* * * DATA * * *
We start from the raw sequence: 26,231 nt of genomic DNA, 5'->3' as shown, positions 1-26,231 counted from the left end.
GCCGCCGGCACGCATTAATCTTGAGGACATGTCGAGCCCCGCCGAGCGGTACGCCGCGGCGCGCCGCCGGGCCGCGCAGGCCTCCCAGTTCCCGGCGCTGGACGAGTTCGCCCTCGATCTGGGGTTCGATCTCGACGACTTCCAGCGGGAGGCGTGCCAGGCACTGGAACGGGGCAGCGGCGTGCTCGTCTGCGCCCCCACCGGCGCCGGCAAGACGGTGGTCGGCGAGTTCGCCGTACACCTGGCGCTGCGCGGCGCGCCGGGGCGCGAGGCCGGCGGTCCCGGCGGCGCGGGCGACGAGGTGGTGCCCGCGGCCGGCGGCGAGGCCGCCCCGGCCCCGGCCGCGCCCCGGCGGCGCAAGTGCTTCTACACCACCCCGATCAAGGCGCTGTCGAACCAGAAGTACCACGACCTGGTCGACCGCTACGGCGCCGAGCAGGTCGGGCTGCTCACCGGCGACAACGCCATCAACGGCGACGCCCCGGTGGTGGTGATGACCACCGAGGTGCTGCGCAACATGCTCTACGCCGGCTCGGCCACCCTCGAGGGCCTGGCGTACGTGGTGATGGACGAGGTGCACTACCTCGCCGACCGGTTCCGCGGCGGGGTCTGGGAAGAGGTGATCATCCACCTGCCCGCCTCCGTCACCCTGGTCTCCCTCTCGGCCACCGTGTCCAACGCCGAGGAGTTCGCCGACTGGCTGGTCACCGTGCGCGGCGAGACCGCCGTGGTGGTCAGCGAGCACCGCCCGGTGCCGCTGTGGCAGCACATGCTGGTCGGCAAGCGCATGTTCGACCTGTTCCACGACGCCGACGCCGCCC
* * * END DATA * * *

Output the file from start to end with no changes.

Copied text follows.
We start from the raw sequence: 26,231 nt of genomic DNA, 5'->3' as shown, positions 1-26,231 counted from the left end.
GCCGCCGGCACGCATTAATCTTGAGGACATGTCGAGCCCCGCCGAGCGGTACGCCGCGGCGCGCCGCCGGGCCGCGCAGGCCTCCCAGTTCCCGGCGCTGGACGAGTTCGCCCTCGATCTGGGGTTCGATCTCGACGACTTCCAGCGGGAGGCGTGCCAGGCACTGGAACGGGGCAGCGGCGTGCTCGTCTGCGCCCCCACCGGCGCCGGCAAGACGGTGGTCGGCGAGTTCGCCGTACACCTGGCGCTGCGCGGCGCGCCGGGGCGCGAGGCCGGCGGTCCCGGCGGCGCGGGCGACGAGGTGGTGCCCGCGGCCGGCGGCGAGGCCGCCCCGGCCCCGGCCGCGCCCCGGCGGCGCAAGTGCTTCTACACCACCCCGATCAAGGCGCTGTCGAACCAGAAGTACCACGACCTGGTCGACCGCTACGGCGCCGAGCAGGTCGGGCTGCTCACCGGCGACAACGCCATCAACGGCGACGCCCCGGTGGTGGTGATGACCACCGAGGTGCTGCGCAACATGCTCTACGCCGGCTCGGCCACCCTCGAGGGCCTGGCGTACGTGGTGATGGACGAGGTGCACTACCTCGCCGACCGGTTCCGCGGCGGGGTCTGGGAAGAGGTGATCATCCACCTGCCCGCCTCCGTCACCCTGGTCTCCCTCTCGGCCACCGTGTCCAACGCCGAGGAGTTCGCCGACTGGCTGGTCACCGTGCGCGGCGAGACCGCCGTGGTGGTCAGCGAGCACCGCCCGGTGCCGCTGTGGCAGCACATGCTGGTCGGCAAGCGCATGTTCGACCTGTTCCACGACGCCGACGCCGCCC